Accused 'faith-based' con man faces judge

Accused 'faith-based' con man faces judge
TACOMA, Wash. -- For four years, KOMO News has been tracking a man trusted as a financial adviser by local church members. Several investors said Stone Phillips III swindled them out of tens, even hundreds of thousands of dollars.

On Wednesday, Philips finally faced a judge.

Phillips promoted himself as a "faith-based" financial adviser through his company, Northwest Financial Solutions. He held investment seminars at churches in King and Pierce counties.

But local investors say their investments didn't grow; instead, their money disappeared.

Laurie Blathers lost more than $40,000. Jojo AK of Tacoma lost more than $5,000. Cynthia Johnson-Colston of Seattle lost her retirement savings.

"We're talking about $116,000," said Johnson-Colston. "He was taking us all the time. He was sitting there, looking at us in the face."

At their home in North Carolina, Johnella and Emanuel McAuley said they lost more than $90,000 after meeting Phillips through a church in Tacoma. Another couple, Steve and Mary Shriver, lost a rental home.

KOMO News obtained video of Phillips at Mt. Zion Baptist Church in Seattle in late 2002. In it he presents a lengthy, almost eye-glazing recap of the historical evolution of the Federal Reserve System. He offers himself as someone able to help them with loans and investment advice in the future.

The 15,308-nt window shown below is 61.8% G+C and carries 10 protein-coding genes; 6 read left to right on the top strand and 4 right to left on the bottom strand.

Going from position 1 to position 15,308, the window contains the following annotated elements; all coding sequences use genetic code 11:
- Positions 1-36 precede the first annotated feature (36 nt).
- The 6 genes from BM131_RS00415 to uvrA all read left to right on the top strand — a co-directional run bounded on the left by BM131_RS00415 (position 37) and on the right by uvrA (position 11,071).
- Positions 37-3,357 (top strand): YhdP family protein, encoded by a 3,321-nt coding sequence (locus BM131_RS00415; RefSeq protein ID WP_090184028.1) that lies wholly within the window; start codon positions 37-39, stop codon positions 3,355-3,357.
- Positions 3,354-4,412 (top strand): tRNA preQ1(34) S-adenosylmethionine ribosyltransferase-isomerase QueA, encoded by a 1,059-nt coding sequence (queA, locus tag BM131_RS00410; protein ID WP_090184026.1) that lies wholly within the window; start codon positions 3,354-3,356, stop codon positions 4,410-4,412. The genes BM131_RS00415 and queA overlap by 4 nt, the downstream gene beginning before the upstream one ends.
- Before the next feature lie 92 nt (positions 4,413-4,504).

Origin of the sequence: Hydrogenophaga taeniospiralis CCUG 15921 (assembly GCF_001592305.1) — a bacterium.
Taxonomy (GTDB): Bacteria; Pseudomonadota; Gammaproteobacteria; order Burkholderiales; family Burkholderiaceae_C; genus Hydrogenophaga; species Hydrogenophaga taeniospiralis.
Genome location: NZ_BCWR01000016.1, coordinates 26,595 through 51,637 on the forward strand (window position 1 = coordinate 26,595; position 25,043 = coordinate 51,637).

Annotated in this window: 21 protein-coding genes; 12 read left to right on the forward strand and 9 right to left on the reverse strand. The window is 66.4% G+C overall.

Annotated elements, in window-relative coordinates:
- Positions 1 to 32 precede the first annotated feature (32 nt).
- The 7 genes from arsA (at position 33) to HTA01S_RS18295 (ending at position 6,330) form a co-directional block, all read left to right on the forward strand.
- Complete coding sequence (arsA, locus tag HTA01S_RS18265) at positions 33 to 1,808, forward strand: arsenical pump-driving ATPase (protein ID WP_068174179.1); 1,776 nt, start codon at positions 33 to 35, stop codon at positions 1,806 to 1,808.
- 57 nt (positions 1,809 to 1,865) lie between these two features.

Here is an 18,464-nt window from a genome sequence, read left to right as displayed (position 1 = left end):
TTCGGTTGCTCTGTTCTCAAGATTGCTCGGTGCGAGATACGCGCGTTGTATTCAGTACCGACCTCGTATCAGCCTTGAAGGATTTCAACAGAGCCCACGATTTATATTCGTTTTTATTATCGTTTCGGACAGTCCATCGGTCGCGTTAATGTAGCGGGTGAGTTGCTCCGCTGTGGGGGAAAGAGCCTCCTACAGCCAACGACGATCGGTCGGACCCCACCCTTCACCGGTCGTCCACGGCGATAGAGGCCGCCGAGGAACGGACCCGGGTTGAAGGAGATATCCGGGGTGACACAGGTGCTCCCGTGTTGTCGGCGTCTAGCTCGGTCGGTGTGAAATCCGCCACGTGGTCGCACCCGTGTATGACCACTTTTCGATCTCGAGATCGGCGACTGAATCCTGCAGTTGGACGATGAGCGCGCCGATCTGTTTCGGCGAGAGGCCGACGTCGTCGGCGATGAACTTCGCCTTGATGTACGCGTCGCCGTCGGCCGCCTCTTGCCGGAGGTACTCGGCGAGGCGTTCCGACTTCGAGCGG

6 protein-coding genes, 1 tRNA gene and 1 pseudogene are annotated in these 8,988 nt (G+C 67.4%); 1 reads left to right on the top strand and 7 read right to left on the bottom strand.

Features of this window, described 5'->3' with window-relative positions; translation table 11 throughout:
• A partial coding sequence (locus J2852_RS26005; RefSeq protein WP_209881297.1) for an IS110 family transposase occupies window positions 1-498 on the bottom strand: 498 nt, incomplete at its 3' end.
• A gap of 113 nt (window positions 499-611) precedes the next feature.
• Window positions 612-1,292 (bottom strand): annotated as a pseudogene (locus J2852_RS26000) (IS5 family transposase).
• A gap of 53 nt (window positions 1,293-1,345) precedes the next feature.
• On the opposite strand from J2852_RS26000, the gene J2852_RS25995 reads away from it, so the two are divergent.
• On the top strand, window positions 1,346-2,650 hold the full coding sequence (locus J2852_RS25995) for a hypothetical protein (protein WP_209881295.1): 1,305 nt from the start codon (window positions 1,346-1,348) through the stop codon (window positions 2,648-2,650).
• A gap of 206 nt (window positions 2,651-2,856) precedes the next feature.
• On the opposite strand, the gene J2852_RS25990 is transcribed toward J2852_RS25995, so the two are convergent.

Consumers confirm Phillips also preyed on the faithful at St. John Baptist Church in Tacoma, Bethlehem Baptist in Tacoma, and Christian Faith Center in SeaTac.

KOMO's lengthy investigation linked Phillips to multiple social security numbers, more than a dozen different names, a driver's license from Missouri, and phone numbers and addresses in Missouri, Washington, California, Georgia and Arizona.

Despite complaints to state regulators, the attorney general and even the local police, Phillips remained free to move south, first to Vancouver then to Arizona.

The complaint that finally got him arrested came from federal officials, who claim Phillips defrauded the King County Housing Authority of more than $8,000 by contracting as a landlord for subsidized housing. Officials said he then illegally collected benefits by living in the house he was supposed to be renting out.

Many of the alleged victims thought they'd never see this day. But on Wednesday, more than four years after sharing their stories with KOMO News, they finally get their day in court.

Phillips is now charged with 21 felony counts for securities fraud, first- and second-degree theft, forgery and identity theft. Neither Phillips nor his defense attorney wanted to comment.

The prosecutor will argue Phillips engaged in major economic crimes that warrant a maximum sentence if convicted.

Opening statements get under way next week after jury selection, and all the consumers who talked to KOMO 4 News are expected to be in court to testify, including the McAuleys who are awaiting word to fly in from North Carolina.

The trial is expected to last two weeks.